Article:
When parents of young adults contact me for help, they are typically focused on their young adult’s problems. They want to know why problems exists with their young adult and how to fix these. Although I want to be sure to listen empathetically to the parents’ concern for the problems they see with their young adult and their belief about the cause of these problems – anxiety, depression, ADHD, OCD, laziness, lack of motivation, etc., I shift the emphasis quickly to a future orientation and solution focus. At the young adult stage, parents and young adults need to be future oriented because it’s a time of transition to self-sufficiency and independence. What follows regarding a solution orientation comes in large part to the work of Kim Berg and Steve De Shazer in the 1960s, who propose that if one focuses on the problem one becomes an expert on the problem but if one focuses on the solution, one becomes an expert on solutions.
Search for Solutions Instead of Problems
It’s not that I don’t think that the source of a failure to launch young adult’s behavior isn’t important, especially if there are indications of some underlying physical illness. Time is better spent searching for solutions than digging for a definitive diagnosis. Most of the stalled adults I meet as a result of working with their parents show signs of depression and anxiety. The question is whether the anxiety and depression are the cause or the result of failure to launch.
I think it’s fair to say and my limited research suggests that failing to launch is a significant contributor to their anxiety and depression. Evidence of this comes from two questions I ask these young people.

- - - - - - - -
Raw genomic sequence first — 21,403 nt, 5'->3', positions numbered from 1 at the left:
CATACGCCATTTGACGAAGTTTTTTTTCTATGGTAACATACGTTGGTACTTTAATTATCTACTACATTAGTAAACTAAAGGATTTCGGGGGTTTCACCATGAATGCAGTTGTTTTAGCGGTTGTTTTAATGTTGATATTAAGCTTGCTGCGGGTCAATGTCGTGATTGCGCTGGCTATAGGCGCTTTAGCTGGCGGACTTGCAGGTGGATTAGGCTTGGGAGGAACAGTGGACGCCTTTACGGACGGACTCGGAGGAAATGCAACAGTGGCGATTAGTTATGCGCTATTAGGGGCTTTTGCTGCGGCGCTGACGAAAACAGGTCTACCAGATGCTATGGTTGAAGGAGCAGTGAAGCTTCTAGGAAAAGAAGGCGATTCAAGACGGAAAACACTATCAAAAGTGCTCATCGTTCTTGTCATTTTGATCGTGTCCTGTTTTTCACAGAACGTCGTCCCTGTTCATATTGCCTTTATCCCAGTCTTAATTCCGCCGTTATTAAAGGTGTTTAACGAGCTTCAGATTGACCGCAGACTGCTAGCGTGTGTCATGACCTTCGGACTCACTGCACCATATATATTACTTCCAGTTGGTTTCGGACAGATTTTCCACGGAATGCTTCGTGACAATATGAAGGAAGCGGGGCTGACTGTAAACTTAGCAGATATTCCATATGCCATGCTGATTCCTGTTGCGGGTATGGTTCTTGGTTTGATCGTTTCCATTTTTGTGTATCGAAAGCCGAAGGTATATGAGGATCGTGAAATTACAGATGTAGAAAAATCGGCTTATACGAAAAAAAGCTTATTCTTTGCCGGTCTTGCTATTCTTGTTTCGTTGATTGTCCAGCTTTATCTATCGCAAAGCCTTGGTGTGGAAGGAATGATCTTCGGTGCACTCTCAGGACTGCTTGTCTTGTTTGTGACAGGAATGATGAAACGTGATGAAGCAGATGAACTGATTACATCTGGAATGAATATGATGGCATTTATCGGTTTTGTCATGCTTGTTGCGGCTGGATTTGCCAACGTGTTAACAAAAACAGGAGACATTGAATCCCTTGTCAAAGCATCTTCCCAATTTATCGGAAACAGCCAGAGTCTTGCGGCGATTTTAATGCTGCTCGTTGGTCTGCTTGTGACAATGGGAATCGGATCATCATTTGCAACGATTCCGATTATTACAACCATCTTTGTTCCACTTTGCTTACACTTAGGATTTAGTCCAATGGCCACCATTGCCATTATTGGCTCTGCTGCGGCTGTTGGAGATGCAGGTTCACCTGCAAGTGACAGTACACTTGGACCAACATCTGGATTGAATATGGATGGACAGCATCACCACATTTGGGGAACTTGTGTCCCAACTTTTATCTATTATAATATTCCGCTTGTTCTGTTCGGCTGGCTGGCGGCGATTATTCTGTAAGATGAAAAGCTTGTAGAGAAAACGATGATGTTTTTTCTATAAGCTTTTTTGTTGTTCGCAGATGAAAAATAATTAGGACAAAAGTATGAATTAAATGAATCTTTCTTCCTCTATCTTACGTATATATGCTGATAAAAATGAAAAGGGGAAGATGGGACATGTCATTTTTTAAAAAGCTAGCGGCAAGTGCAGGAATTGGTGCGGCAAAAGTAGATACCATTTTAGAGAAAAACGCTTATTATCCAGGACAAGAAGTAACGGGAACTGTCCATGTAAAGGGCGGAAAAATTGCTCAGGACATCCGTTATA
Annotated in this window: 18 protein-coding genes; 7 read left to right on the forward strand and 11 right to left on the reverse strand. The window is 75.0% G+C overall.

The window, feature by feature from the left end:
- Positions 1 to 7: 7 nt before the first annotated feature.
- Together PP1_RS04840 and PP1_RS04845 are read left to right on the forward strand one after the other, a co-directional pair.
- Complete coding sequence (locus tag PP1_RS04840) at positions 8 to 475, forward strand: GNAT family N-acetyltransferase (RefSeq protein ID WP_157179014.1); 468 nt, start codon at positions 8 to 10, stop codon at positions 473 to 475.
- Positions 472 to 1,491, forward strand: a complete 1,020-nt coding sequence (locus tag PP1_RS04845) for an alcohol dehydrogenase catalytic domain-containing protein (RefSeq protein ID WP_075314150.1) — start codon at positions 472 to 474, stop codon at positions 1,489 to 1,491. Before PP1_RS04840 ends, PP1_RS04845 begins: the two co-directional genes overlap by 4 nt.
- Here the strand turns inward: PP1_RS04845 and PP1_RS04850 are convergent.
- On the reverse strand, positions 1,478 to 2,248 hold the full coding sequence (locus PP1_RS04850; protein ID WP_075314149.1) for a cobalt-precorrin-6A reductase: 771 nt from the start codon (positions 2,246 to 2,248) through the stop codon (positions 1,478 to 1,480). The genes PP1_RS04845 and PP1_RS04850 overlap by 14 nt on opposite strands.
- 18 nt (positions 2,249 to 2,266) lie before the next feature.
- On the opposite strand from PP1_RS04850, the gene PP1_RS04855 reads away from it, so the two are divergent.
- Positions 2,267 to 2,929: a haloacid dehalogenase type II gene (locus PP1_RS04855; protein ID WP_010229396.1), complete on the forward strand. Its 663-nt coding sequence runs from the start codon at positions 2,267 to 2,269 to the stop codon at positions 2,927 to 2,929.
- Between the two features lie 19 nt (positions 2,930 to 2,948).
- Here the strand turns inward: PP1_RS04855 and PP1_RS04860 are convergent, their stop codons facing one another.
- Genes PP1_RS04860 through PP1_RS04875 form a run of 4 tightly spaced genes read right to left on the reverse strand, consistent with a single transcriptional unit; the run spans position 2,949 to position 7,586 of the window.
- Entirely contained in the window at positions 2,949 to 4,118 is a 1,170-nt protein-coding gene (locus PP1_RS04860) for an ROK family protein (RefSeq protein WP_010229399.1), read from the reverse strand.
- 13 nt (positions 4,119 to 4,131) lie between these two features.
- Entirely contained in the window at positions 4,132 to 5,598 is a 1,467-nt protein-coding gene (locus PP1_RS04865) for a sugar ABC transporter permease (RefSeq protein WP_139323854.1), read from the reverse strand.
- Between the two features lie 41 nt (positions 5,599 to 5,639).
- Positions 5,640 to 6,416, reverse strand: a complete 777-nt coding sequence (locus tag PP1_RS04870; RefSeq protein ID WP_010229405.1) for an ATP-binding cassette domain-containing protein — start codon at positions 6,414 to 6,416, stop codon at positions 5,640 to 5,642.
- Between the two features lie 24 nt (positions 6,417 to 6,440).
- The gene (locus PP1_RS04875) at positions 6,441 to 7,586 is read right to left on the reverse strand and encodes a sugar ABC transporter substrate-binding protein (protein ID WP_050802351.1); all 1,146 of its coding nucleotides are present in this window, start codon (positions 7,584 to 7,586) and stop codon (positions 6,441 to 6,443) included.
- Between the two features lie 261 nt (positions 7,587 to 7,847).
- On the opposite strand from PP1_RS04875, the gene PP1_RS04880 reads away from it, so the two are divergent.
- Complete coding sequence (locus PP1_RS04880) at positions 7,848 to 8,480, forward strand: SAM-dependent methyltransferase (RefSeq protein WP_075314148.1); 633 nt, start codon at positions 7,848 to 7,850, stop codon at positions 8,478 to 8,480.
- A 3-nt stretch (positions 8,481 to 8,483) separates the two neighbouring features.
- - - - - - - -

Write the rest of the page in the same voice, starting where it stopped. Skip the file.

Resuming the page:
- First, I ask of these young adults – what is their current level of life satisfaction?
- Second, after helping them develop a five-year plan and objectives, I ask what they think their level of life satisfaction will be at that five-year future point.
The initial average rating on a scale of 0=completely unhappy to 10=completely happy, is usually “4.” When I ask about their life satisfaction when they attain their five-year plan and goals the answer is between “7-9.” This finding argues for focusing on their development as much as their depression. Medication may lift their mood, but it’s often not the silver bullet parents are hoping for. A pill doesn’t help them plan a future or address their critical developmental goals – identify, independence, intimacy, and intention (purpose).
Medication may help as will counseling using a cognitive behavioral therapy approach and these techniques may be necessary but are not sufficient to address the tough developmental task that these young adults face. It’s important that therapists and parents support efforts to address life tasks, goals, and a plan for the future. If this future orientation directed toward a young adult’s self-sufficiency is not part of the approach by parents and therapists, the outcome may be to have a young adult who is failing to launch but feels better about it. Although feeling better and progressing toward self-sufficiency are not mutually exclusive, given the choice, I think most parents would prefer the latter. Also, as noted above, according to my survey of young adults on life satisfaction, moving forward toward self-sufficiency and independence would lead to greater happiness and life satisfaction.